I just finished my new favorite book of all times, The Lonesome Gods by Louis L'Amour. I picked up this book because it is listed in "A Thomas Jefferson Education: Teaching a Generation of Leaders for the Twenty-First Century" for parents to read before starting the program. Since I am a very slow reader especially when it comes to classics I started the list this year ( you can see them in my 888 list at the right.) When I checked out the novel, the librarian asked if it was for my husband... no it's for me. I wouldn't have thought that a western would be a must read classic but knowing that part of TJE is empathizing and understanding the characters in the books so that you can recognize these same situations and react to them in real life, I quickly recognized its place on the list. The story is told mostly in first person from Johannes. In the beginning, he is six, I thought about G a lot. He is crossing the Mohave with his dying father to California. His mother is dead, his father is dying,and he is being taken to a grandfather he has never met, who by the way has threatened to kill his father if he finds him. All of this is within the adventure of a wagon crossing the desert with Indians and horse thieves. We grow up with Johannes through the 500 pages.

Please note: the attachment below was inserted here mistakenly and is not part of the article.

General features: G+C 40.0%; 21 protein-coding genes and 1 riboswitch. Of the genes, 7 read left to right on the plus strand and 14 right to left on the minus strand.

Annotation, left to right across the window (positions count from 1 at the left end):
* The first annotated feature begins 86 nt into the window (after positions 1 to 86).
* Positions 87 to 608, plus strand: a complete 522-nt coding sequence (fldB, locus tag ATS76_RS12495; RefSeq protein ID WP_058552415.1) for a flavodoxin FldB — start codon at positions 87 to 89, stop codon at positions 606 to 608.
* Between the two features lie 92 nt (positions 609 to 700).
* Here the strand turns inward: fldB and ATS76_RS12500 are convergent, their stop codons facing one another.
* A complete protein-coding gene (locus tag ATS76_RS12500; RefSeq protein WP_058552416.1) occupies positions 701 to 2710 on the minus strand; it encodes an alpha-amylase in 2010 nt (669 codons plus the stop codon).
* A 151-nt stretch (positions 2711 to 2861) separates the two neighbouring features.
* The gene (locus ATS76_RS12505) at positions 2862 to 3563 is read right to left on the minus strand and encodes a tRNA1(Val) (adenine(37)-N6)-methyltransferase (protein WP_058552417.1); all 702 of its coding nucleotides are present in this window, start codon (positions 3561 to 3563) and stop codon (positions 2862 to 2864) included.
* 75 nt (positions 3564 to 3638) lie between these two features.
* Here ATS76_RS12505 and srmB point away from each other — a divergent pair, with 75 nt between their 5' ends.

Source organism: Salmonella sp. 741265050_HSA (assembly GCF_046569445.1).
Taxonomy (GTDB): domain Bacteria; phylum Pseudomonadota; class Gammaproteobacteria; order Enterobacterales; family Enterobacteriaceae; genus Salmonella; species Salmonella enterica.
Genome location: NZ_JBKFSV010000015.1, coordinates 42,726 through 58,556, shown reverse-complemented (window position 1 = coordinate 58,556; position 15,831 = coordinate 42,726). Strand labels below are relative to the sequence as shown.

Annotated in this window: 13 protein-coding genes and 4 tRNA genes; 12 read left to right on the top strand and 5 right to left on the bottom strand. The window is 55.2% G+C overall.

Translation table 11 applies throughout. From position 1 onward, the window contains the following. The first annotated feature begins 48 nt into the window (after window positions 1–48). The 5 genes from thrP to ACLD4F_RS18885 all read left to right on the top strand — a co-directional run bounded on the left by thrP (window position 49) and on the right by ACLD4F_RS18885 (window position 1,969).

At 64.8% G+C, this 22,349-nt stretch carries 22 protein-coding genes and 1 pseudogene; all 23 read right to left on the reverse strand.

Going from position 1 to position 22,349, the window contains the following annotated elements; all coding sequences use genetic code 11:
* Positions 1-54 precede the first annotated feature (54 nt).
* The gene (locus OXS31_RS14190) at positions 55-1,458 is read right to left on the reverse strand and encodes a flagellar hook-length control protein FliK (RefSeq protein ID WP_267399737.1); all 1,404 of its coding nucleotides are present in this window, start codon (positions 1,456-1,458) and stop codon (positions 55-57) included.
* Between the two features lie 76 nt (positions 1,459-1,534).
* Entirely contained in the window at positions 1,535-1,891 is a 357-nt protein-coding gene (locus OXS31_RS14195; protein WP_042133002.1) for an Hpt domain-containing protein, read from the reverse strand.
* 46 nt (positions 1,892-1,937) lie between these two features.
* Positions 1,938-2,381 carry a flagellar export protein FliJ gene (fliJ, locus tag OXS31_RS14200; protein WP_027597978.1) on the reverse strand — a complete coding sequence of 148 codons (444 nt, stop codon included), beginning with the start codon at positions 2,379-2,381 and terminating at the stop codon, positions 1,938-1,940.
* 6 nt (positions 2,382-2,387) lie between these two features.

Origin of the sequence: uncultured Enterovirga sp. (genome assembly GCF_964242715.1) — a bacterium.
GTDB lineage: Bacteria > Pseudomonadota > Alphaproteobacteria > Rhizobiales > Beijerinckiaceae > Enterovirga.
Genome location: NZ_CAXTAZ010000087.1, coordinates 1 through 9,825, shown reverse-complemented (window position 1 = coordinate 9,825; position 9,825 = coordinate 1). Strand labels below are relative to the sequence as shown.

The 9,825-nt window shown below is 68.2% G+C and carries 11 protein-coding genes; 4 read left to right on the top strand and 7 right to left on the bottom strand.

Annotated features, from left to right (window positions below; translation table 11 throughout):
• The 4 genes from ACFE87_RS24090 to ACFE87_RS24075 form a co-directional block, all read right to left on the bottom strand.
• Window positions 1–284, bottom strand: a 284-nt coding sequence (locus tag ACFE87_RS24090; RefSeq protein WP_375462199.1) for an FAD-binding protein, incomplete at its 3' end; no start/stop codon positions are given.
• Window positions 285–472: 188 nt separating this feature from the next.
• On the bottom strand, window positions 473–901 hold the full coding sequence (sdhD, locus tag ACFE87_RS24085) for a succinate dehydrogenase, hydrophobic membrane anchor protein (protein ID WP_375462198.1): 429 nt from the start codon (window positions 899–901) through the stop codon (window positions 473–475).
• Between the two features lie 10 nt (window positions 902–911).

Through out this story I found some words that spoke to my heart... things I would like to impart to G.
“Men needed stories to lead them to create, to build, to conquer, even to survive, and without them the human race would have vanished long ago.”
“Listen well. Education is by no means confined to schools. Listen to such men talk, hear their philosophy, their ides about the country, about business, trade, shipping, politics. Listen and learn.”
“Some people only learn by reading, others by doing or seeing, some by hearing. Learn however you can, but learn!”
“You are history,” Thomas Fraser told us, “Do not think of history as something remote that concerns only kings, queens, and generals. It concerns you.” “Each of you has a history that is part of the history of Los Angeles, a part of the history of California, part of the history of the United States and the world.” “You and your families march across the pages of history, and often he who plows a furrow is more important than those who lead an army. The army can destroy, the furrow can feed.”